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A thief in the night

par Ernest William Hornung

Prix : 1,99 €
ISBN : 978-1-910628-86-7
Nombre de pages : 223 pages
Langue du livre : english

Thème : English eBooks

A thief in the night” is a collection of short stories published in 1905 by E.W. Hornung and features the gentleman thief Arthur J. Raffles and his sidekick Harry “Bunny” Manders.

A thief in the night

This is the third and last of the Raffles collections of short stories, following “The amateur cracksman” and “Black mask”. They include...

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Raffles

Raffles is a gentleman thief and a cricketer. He is always accompanied by his sidekick Bunny Manders. Together, and often to Bunny's dismay, they roam around London and rob jewels and mansions belonging to the high society. Hornung dedicated the first series to his brother-in-law Arthur Conan Doyle. Doyle has always been critical of his less famous brother-in-law and the relationship has often been strained. Doyle writes: “I think I may claim his most famous character was a kind of inversion of Sherlock Holmes, Bunny playing Watson. He admits as much in his kindly dedication. I think there are few finer examples of short-story writing in our language than these, though I confess I think they are rather dangerous in their suggestion. I told him so before he put pen to paper, and the result has, I fear, borne me out. You must not make the criminal a hero.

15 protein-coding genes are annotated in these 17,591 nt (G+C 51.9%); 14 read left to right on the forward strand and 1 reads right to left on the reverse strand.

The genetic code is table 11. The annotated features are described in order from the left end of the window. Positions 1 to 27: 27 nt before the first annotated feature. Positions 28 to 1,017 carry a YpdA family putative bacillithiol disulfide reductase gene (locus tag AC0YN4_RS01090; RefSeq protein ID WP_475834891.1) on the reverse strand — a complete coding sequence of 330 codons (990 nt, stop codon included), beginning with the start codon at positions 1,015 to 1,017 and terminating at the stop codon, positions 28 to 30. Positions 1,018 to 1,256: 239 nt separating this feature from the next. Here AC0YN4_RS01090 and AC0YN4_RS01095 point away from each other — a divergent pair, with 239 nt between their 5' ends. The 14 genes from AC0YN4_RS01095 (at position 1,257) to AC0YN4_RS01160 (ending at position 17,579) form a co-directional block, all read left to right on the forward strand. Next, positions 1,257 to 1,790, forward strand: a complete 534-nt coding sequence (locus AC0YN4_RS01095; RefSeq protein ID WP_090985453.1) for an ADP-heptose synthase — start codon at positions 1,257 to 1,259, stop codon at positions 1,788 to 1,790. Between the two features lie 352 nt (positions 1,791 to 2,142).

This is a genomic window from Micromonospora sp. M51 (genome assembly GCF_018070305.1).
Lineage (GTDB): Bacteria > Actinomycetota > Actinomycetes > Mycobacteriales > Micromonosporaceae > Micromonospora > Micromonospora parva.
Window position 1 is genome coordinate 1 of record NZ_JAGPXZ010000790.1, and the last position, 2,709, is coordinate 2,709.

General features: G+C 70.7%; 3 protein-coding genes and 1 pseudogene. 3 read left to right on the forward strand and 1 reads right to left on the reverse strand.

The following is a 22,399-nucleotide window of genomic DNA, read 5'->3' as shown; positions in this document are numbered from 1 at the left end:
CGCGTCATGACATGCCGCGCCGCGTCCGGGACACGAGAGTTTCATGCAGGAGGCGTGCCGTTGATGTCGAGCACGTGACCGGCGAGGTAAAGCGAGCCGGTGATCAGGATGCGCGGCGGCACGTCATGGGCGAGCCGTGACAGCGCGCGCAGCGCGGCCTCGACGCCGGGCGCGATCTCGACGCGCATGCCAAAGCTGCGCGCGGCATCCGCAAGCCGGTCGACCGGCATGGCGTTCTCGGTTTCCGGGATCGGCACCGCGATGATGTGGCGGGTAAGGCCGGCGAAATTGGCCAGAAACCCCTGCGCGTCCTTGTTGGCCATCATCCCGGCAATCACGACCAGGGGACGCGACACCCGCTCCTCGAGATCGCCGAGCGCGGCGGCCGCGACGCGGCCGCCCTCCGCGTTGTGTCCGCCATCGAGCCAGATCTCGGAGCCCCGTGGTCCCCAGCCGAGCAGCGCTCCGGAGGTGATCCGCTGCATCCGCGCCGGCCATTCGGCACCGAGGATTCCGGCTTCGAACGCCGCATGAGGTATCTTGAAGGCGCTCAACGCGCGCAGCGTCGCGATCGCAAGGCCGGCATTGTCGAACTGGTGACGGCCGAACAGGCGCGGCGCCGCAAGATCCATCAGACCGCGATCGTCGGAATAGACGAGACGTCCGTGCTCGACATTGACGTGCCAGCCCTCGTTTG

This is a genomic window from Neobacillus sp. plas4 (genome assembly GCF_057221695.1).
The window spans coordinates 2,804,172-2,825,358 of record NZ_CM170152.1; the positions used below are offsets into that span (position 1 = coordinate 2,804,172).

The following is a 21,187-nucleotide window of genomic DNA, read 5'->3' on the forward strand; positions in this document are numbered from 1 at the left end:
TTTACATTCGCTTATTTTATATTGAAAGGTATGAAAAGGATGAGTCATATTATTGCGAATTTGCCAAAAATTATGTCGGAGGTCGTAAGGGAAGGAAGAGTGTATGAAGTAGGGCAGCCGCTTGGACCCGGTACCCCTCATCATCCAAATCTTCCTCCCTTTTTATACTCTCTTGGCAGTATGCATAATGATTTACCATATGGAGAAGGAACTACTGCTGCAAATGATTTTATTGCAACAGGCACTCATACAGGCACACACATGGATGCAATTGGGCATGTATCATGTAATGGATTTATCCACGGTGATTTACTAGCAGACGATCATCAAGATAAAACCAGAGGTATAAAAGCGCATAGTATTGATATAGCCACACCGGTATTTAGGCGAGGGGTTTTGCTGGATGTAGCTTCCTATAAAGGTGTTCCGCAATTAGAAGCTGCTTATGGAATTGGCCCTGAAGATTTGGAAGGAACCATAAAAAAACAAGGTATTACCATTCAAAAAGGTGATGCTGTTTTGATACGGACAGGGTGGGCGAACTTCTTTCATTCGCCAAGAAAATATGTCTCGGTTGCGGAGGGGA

Raffles was one of the first literary signs of revolt against Victorian times. For the first time, a criminal is made into a hero, symbolizing a break from the old order.

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Inspiration

Raffles has inspired numerous 20th century authors. Graham Greene wrote a play called “The return of A.J. Raffles”. George Orwell wrote an essay called “Raffles and Miss Blandish”.

Raffles as an antihero is said to have inspired numerous characters such as the Saint or James Bond.

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Arsène Lupin

Raffles is born in 1898 and ends in 1909. But in 1905, Maurice Leblanc creates Arsène Lupin, the gentleman-cambrioleur, who will become one of the most famous literary characters in France. Leblanc cannot not have known of Raffles, and so was likely inspired by him, although Lupin is a far more multidimensional character, and does not have a sidekick, as French heroes rarely do.

©2016-Les Editions de Londres

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